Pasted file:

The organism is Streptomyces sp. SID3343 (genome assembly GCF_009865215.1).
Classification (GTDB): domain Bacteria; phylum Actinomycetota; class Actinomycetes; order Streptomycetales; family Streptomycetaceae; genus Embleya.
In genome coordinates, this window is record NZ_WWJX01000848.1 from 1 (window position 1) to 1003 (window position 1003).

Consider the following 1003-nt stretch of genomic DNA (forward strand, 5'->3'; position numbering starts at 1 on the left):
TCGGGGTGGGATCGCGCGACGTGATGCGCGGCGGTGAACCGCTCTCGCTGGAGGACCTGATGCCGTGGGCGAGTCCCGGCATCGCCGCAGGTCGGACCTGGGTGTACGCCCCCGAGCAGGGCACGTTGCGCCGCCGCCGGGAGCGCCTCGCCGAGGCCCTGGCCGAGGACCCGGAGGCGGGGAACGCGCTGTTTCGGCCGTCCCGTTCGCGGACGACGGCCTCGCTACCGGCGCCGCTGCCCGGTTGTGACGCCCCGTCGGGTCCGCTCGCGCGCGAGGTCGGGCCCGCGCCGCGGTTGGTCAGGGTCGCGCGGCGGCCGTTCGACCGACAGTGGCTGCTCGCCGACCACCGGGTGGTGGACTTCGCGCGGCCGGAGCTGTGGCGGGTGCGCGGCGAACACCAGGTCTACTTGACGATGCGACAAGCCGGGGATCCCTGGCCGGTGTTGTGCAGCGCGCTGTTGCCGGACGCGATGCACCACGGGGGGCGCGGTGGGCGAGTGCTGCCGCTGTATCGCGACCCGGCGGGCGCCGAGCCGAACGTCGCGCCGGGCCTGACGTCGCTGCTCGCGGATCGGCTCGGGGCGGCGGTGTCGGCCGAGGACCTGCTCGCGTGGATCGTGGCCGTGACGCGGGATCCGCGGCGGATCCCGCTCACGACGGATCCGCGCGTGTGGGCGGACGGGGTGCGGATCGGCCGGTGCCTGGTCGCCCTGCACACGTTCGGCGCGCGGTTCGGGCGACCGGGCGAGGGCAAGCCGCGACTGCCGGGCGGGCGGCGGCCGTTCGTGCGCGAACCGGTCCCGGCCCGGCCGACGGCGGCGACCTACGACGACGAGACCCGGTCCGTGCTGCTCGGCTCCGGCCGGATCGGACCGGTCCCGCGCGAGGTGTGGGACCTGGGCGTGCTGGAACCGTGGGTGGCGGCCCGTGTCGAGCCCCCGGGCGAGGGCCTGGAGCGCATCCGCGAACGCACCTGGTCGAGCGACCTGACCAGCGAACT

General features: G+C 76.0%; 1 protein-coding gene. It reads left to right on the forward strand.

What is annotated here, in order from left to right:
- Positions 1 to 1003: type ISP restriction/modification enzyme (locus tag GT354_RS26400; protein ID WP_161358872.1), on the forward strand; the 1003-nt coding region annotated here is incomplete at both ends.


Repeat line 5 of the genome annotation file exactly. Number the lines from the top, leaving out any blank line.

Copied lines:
TCGGGGTGGGATCGCGCGACGTGATGCGCGGCGGTGAACCGCTCTCGCTGGAGGACCTGATGCCGTGGGCGAGTCCCGGCATCGCCGCAGGTCGGACCTGGGTGTACGCCCCCGAGCAGGGCACGTTGCGCCGCCGCCGGGAGCGCCTCGCCGAGGCCCTGGCCGAGGACCCGGAGGCGGGGAACGCGCTGTTTCGGCCGTCCCGTTCGCGGACGACGGCCTCGCTACCGGCGCCGCTGCCCGGTTGTGACGCCCCGTCGGGTCCGCTCGCGCGCGAGGTCGGGCCCGCGCCGCGGTTGGTCAGGGTCGCGCGGCGGCCGTTCGACCGACAGTGGCTGCTCGCCGACCACCGGGTGGTGGACTTCGCGCGGCCGGAGCTGTGGCGGGTGCGCGGCGAACACCAGGTCTACTTGACGATGCGACAAGCCGGGGATCCCTGGCCGGTGTTGTGCAGCGCGCTGTTGCCGGACGCGATGCACCACGGGGGGCGCGGTGGGCGAGTGCTGCCGCTGTATCGCGACCCGGCGGGCGCCGAGCCGAACGTCGCGCCGGGCCTGACGTCGCTGCTCGCGGATCGGCTCGGGGCGGCGGTGTCGGCCGAGGACCTGCTCGCGTGGATCGTGGCCGTGACGCGGGATCCGCGGCGGATCCCGCTCACGACGGATCCGCGCGTGTGGGCGGACGGGGTGCGGATCGGCCGGTGCCTGGTCGCCCTGCACACGTTCGGCGCGCGGTTCGGGCGACCGGGCGAGGGCAAGCCGCGACTGCCGGGCGGGCGGCGGCCGTTCGTGCGCGAACCGGTCCCGGCCCGGCCGACGGCGGCGACCTACGACGACGAGACCCGGTCCGTGCTGCTCGGCTCCGGCCGGATCGGACCGGTCCCGCGCGAGGTGTGGGACCTGGGCGTGCTGGAACCGTGGGTGGCGGCCCGTGTCGAGCCCCCGGGCGAGGGCCTGGAGCGCATCCGCGAACGCACCTGGTCGAGCGACCTGACCAGCGAACT